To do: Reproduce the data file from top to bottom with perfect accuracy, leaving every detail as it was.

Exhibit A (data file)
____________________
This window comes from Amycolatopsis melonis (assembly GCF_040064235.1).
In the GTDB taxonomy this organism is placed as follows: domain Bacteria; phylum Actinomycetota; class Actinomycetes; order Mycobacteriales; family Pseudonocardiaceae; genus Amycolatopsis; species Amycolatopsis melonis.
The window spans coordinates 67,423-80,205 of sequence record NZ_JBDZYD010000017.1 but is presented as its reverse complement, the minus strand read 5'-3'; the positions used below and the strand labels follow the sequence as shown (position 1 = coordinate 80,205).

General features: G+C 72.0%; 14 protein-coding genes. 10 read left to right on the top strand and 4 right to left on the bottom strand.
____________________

This window comes from Amycolatopsis melonis (assembly GCF_040064235.1).
In the GTDB taxonomy this organism is placed as follows: domain Bacteria; phylum Actinomycetota; class Actinomycetes; order Mycobacteriales; family Pseudonocardiaceae; genus Amycolatopsis; species Amycolatopsis melonis.
The window spans coordinates 67,423-80,205 of sequence record NZ_JBDZYD010000017.1 but is presented as its reverse complement, the minus strand read 5'-3'; the positions used below and the strand labels follow the sequence as shown (position 1 = coordinate 80,205).

General features: G+C 72.0%; 14 protein-coding genes. 10 read left to right on the top strand and 4 right to left on the bottom strand.